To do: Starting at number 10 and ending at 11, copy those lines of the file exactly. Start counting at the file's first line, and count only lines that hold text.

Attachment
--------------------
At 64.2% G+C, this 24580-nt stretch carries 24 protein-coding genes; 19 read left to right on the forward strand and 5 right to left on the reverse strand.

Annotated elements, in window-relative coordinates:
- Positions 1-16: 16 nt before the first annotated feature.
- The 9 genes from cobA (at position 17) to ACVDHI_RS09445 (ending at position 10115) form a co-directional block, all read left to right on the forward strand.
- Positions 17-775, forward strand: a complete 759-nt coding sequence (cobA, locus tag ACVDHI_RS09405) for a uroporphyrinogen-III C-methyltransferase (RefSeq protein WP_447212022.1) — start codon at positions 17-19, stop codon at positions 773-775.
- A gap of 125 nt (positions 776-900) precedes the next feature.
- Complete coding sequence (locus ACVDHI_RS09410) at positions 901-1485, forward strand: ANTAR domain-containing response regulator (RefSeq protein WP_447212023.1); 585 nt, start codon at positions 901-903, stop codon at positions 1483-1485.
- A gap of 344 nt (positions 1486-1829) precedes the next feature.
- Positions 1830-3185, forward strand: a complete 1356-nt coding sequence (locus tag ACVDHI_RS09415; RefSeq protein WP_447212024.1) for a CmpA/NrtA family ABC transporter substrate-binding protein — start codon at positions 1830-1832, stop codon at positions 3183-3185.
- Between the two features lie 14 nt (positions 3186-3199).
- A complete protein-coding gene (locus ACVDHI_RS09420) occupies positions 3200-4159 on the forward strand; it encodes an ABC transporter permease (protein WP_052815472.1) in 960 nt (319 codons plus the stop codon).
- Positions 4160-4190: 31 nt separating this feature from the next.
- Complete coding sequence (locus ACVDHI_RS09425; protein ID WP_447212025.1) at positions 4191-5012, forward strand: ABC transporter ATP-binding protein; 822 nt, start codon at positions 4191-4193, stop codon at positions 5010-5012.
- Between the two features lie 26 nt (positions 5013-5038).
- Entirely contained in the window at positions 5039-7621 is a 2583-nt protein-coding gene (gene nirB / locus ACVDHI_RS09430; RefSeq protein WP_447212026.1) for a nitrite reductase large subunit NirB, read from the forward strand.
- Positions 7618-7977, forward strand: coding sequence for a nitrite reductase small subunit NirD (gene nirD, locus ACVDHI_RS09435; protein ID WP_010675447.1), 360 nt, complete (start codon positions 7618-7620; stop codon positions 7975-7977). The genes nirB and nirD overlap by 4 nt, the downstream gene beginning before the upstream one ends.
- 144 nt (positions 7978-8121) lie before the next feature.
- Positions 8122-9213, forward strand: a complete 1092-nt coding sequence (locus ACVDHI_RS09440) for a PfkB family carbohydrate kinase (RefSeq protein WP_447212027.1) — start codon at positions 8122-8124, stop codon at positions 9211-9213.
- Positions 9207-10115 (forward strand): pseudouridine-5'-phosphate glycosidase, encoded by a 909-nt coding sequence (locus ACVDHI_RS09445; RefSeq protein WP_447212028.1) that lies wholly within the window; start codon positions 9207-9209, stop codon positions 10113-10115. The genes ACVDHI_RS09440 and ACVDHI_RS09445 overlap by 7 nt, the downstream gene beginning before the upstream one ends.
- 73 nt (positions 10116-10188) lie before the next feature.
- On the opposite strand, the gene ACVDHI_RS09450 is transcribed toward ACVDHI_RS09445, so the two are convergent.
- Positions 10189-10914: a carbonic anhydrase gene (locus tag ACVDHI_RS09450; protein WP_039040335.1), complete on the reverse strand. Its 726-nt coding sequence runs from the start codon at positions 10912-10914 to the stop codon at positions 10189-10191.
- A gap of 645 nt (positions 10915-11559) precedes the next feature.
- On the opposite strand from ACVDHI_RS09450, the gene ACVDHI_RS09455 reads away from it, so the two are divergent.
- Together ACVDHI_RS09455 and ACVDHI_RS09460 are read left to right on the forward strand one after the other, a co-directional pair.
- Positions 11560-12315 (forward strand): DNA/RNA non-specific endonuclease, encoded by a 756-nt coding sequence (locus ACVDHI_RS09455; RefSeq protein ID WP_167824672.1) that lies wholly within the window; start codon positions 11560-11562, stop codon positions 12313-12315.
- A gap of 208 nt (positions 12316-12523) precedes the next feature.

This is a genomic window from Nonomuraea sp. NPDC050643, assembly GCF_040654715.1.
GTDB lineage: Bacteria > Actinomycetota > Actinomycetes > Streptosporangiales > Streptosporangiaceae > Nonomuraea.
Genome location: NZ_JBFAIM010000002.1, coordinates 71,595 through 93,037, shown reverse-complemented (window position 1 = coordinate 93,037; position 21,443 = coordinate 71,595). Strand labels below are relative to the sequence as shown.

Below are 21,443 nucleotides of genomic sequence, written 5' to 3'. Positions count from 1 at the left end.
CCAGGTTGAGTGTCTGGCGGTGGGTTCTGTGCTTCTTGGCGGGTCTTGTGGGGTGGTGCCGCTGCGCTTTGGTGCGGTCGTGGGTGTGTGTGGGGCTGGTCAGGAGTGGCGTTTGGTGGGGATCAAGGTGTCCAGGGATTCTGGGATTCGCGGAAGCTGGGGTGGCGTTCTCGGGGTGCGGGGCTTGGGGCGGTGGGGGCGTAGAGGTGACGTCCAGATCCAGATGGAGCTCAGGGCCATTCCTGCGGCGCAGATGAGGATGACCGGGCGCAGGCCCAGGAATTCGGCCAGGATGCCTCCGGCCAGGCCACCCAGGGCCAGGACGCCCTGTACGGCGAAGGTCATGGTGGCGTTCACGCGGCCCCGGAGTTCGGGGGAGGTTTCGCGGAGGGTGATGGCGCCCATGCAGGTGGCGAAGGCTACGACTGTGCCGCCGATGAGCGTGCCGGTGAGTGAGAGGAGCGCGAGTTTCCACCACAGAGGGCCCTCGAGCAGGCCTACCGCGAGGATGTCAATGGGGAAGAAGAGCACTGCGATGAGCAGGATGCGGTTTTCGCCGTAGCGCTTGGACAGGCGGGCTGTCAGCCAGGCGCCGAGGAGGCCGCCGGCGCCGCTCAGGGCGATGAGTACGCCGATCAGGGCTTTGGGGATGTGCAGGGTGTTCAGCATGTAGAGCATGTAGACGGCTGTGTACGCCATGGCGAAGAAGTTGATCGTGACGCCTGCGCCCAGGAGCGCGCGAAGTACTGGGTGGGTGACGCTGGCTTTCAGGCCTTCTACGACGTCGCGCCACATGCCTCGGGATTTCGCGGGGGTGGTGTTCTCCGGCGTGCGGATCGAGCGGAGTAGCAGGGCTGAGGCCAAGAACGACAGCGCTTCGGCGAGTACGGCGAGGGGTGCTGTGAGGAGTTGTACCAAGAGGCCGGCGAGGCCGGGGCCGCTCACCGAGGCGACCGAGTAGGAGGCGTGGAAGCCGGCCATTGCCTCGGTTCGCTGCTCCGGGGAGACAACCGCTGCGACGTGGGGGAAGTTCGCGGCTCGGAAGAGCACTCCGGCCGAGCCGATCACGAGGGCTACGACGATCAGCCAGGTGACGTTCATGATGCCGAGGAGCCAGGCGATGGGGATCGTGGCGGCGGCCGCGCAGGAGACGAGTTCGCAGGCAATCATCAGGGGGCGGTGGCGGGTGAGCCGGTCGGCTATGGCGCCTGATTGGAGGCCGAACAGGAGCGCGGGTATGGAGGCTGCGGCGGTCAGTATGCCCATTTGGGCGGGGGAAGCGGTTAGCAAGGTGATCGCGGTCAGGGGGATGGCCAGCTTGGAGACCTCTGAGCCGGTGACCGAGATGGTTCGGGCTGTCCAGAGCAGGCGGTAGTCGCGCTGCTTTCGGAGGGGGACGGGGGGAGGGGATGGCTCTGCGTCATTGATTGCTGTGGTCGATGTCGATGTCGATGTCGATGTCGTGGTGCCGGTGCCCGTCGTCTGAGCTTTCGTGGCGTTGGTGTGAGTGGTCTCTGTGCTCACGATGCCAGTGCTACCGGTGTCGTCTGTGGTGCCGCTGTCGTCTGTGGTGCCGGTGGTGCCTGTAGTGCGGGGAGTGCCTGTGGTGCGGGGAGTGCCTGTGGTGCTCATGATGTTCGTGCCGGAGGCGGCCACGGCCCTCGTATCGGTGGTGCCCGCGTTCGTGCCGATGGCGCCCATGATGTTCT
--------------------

- Between the two features lie 14 nt (positions 3186-3199).
- A complete protein-coding gene (locus ACVDHI_RS09420) occupies positions 3200-4159 on the forward strand; it encodes an ABC transporter permease (protein WP_052815472.1) in 960 nt (319 codons plus the stop codon).